When you run this command, it will open a new browser session, and all your interactions will be recorded in the Playwright Inspector.

Using codegen, you can record the first steps in a breath.

// tests/2fa.spec.js
import { test, expect } from '@playwright/test'

test('test', async ({ page }) => {
  await page.goto('https://github.com/')
  await page.getByRole('link', { name: 'Sign in' }).click()
  await page.getByLabel('Username or email address').click()
  await page.getByLabel('Username or email address').fill('username')
  await page.getByLabel('Username or email address').press('Tab')
  await page.getByLabel('Password').fill('password')
  await page.getByRole('button', { name: 'Sign in' }).click()
  await page.getByPlaceholder('XXXXXX').click()
})

The script above navigates to github.com, clicks the login button and enters the login credentials. But because the account is secured via 2FA, we’re now prompted to enter our one-time passcode.

Note that thanks to Playwright’s auto-waiting feature, there is no need to wait for navigations or URL changes. Playwright handles all the waiting for you — magic!

But how can you create the authentication code in your Playwright script?

Using a TOTP library to generate the passcode

Luckily, the thriving npm ecosystem has a solution for every problem. The OTP Auth library has 40k weekly downloads and is in its 9th major version, which makes it a good choice that provides all the functionality to generate one-time passwords.

Install it via npm:

npm install otpauth

Then, initialize a new totp instance in your Playwright script…

// generate a new totp instance
let totp = new OTPAuth.TOTP({
  issuer: "GitHub",
  label: "USERNAME",
  algorithm: "SHA1",
  digits: 6,
  period: 30,
  secret: "XXXXXXXX",
})

And fill Github’s passcode input field with a newly generated token!

// generate the passcode when filling the input field
await page.getByPlaceholder("XXXXXX").fill(totp.generate())

Note that GitHub automatically detects input field changes, so there’s no need to click the verify button.

And that’s it! Now you only have to clean up the hardcoded tokens and replace them with environment variables, and you just created a Playwright script that logs into GitHub and passes the 2FA check!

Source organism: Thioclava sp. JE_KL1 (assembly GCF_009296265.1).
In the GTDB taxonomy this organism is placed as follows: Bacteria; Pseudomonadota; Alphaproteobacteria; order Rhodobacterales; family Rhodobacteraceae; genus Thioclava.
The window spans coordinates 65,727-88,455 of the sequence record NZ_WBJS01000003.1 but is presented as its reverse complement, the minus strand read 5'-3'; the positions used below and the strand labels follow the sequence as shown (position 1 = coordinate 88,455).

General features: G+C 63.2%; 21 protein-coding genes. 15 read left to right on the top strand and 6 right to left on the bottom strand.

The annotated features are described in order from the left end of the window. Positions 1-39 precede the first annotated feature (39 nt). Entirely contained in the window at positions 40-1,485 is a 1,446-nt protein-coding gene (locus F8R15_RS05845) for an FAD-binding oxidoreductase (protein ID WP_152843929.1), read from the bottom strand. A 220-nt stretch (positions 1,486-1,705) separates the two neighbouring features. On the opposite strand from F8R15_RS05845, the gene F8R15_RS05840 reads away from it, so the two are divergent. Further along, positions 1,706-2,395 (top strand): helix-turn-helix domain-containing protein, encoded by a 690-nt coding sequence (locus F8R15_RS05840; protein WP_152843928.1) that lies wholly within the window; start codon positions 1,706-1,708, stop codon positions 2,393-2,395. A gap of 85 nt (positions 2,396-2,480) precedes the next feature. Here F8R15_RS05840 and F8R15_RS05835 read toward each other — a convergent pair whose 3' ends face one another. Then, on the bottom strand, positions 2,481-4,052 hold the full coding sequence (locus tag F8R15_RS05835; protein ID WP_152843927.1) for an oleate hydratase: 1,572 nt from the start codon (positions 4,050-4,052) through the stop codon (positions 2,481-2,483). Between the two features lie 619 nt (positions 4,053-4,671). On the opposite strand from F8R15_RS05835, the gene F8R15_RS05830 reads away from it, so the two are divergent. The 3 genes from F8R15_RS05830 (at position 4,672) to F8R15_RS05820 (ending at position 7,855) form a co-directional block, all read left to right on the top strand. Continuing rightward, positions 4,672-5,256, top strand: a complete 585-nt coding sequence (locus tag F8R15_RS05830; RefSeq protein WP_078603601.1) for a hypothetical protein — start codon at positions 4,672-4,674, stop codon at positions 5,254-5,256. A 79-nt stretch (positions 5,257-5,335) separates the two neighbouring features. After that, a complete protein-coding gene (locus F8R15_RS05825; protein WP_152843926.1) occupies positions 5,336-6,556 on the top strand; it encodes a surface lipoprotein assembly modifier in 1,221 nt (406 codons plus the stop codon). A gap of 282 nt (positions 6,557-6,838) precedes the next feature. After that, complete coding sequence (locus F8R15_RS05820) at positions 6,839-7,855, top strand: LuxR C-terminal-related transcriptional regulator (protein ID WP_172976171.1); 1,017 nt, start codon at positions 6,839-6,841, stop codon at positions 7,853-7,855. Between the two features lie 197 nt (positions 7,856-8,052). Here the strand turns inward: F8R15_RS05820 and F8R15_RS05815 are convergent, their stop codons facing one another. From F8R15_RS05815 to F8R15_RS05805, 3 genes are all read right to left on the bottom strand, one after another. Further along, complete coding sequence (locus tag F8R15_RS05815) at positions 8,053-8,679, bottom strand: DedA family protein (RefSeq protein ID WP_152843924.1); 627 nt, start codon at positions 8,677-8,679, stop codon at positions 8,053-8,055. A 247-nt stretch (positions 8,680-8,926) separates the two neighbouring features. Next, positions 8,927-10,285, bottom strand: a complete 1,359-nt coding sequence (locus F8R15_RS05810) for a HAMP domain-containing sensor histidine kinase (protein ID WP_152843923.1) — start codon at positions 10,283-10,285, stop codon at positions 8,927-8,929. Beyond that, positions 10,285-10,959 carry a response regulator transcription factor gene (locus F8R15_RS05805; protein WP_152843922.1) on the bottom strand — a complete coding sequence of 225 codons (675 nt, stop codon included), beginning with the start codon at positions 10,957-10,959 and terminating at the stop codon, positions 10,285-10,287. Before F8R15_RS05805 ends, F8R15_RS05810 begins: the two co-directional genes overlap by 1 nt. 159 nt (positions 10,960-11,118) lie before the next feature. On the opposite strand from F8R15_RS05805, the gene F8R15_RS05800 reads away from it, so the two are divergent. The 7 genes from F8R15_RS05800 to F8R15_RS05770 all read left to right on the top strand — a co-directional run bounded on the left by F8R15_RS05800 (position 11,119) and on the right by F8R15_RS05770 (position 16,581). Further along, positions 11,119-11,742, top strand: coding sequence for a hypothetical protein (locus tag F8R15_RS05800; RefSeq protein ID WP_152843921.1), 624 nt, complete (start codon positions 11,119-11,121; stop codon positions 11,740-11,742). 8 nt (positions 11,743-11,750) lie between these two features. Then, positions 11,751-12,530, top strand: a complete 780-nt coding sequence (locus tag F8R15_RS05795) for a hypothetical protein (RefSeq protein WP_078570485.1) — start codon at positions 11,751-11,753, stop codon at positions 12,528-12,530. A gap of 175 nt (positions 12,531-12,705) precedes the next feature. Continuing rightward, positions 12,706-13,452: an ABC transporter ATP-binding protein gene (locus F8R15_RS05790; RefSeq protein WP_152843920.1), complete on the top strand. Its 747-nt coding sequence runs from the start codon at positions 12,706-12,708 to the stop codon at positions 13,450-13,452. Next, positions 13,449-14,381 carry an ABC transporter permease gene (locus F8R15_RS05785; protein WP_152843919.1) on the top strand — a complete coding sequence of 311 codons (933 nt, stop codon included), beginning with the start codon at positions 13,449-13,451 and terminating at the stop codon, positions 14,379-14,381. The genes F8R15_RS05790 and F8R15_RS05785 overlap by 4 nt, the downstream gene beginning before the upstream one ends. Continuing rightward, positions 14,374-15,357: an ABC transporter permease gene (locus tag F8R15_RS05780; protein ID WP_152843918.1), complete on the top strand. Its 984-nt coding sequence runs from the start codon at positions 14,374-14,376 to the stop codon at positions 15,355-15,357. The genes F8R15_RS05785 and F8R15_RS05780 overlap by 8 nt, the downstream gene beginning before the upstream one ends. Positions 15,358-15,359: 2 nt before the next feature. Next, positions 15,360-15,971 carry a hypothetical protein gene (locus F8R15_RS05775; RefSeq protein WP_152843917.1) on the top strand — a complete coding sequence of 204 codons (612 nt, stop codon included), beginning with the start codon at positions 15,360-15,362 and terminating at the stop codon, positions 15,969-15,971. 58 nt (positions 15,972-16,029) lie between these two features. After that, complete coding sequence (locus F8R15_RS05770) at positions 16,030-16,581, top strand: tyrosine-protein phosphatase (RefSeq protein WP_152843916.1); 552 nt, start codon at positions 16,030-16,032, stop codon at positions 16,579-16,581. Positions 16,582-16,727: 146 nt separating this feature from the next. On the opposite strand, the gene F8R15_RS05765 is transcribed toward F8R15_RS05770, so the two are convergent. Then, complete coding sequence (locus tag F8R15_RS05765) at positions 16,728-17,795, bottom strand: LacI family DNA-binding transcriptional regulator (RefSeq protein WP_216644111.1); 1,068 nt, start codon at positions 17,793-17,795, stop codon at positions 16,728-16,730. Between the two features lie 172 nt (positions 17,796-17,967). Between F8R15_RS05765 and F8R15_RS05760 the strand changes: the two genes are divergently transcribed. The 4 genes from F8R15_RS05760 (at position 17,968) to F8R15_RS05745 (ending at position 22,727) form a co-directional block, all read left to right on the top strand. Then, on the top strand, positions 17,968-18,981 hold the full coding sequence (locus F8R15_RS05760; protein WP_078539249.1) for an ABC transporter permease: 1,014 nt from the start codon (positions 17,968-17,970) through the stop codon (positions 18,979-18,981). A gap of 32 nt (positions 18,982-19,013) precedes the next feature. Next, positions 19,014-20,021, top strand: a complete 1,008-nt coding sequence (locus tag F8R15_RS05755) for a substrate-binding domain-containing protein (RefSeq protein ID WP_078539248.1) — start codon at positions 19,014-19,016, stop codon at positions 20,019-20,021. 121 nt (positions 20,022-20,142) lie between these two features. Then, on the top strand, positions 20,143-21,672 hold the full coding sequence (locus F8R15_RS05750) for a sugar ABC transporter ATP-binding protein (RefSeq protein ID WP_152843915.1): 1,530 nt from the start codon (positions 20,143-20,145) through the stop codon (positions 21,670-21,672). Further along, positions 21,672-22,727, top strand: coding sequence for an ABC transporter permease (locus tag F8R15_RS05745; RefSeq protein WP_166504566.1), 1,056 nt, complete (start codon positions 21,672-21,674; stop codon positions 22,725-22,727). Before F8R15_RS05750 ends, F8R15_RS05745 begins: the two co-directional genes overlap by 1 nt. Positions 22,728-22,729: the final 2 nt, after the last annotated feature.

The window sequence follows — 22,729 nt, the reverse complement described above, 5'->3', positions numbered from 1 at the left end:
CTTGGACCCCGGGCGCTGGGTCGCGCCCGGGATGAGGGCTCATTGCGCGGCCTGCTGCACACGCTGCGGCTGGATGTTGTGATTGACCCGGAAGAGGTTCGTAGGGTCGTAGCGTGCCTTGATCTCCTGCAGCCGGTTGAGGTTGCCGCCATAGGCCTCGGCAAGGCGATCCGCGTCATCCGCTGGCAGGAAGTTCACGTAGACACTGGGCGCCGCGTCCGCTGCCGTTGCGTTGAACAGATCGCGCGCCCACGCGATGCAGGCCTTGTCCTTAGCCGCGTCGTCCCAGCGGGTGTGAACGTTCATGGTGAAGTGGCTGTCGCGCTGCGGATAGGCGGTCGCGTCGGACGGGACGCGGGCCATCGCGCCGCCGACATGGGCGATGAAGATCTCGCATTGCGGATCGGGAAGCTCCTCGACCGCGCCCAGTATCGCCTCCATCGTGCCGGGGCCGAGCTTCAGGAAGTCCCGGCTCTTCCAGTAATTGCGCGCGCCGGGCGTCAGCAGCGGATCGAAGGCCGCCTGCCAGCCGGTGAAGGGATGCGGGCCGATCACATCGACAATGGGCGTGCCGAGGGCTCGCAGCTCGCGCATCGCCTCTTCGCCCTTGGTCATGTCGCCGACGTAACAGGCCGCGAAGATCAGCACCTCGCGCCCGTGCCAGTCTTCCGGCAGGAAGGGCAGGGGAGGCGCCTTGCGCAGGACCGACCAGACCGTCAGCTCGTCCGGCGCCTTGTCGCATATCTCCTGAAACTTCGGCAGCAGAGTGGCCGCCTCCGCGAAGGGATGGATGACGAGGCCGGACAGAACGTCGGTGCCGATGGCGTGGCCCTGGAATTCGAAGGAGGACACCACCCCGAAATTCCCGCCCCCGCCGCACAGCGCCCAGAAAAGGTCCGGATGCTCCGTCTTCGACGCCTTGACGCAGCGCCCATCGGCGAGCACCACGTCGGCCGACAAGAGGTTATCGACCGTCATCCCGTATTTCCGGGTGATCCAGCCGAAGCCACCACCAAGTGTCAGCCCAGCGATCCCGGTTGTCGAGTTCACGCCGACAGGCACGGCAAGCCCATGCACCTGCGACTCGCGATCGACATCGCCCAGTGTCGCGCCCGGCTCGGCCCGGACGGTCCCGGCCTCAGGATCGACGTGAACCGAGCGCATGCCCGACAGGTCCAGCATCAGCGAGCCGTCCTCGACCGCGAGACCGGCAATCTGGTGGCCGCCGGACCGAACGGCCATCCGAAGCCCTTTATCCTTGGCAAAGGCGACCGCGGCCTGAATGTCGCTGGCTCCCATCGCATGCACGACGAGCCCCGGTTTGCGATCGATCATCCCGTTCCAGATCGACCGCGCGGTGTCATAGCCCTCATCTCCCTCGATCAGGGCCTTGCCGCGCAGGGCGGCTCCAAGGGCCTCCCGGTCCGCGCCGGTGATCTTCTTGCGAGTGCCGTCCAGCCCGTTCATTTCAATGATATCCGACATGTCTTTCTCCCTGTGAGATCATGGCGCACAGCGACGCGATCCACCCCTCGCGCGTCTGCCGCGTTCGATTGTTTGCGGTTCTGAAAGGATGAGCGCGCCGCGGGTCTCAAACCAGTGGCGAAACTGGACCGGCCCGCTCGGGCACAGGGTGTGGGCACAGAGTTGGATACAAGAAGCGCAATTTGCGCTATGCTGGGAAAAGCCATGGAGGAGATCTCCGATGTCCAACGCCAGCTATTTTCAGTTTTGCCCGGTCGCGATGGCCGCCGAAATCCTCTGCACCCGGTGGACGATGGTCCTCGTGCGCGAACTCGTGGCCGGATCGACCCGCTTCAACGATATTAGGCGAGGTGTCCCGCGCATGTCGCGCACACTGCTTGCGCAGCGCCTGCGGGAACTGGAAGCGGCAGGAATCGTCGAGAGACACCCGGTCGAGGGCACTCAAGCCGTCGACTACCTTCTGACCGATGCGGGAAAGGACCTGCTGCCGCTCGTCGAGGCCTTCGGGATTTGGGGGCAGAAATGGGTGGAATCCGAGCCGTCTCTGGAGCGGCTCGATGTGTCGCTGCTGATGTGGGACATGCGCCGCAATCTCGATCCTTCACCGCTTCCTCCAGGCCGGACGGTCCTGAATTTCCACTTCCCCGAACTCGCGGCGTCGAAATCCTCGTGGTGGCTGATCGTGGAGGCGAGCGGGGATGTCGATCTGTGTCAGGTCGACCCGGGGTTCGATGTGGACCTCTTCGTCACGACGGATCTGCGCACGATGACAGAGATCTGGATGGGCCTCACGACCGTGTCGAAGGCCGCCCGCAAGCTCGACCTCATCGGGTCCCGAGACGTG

Here’s the final script.

import { expect, test } from "@playwright/test"
import * as OTPAuth from "otpauth"

let totp = new OTPAuth.TOTP({
  issuer: "Raccoon",
  label: "GitHub",
  algorithm: "SHA1",
  digits: 6,
  period: 30,
  secret: process.env.GITHUB_OTP,
})

test("GitHub 2FA works", async ({ page }) => {
  await page.goto("https://github.com/")
  await page.getByRole("link", { name: "Sign in" }).click()
  await page.getByLabel("Username or email address").click()
  await page
   .getByLabel("Username or email address")
   .fill(process.env.GITHUB_USER)
  await page.getByLabel("Username or email address").press("Tab")
  await page.getByLabel("Password").fill(process.env.GITHUB_PW)
  await page.getByRole("button", { name: "Sign in" }).click()
  await page.getByPlaceholder("XXXXXX").click()
  await page.getByPlaceholder("XXXXXX").fill(totp.generate())
  await expect(page).toHaveURL("https://github.com")
  await page.screenshot({ path: "home.png" })
})

Conclusion

I’m still amazed at how far we’ve come with the recent tooling. Playwright continues pushing out monthly releases, and I can’t wait to see what they’ll come up with in the upcoming months.

But keep in mind end-to-end testing is only a tiny fraction of guaranteeing that your product is working. Third-party providers can go rogue, or your database can struggle days after you tested your deployment. That’s why I’m excited to announce that the recently released Checkly runtime (2022.10) includes the “otpauth” package and allows you to test your products at all times — even the ones that are behind a 2FA secured login!

Do you want to be the first one to know when something’s off with your application? Give Checkly try. 😉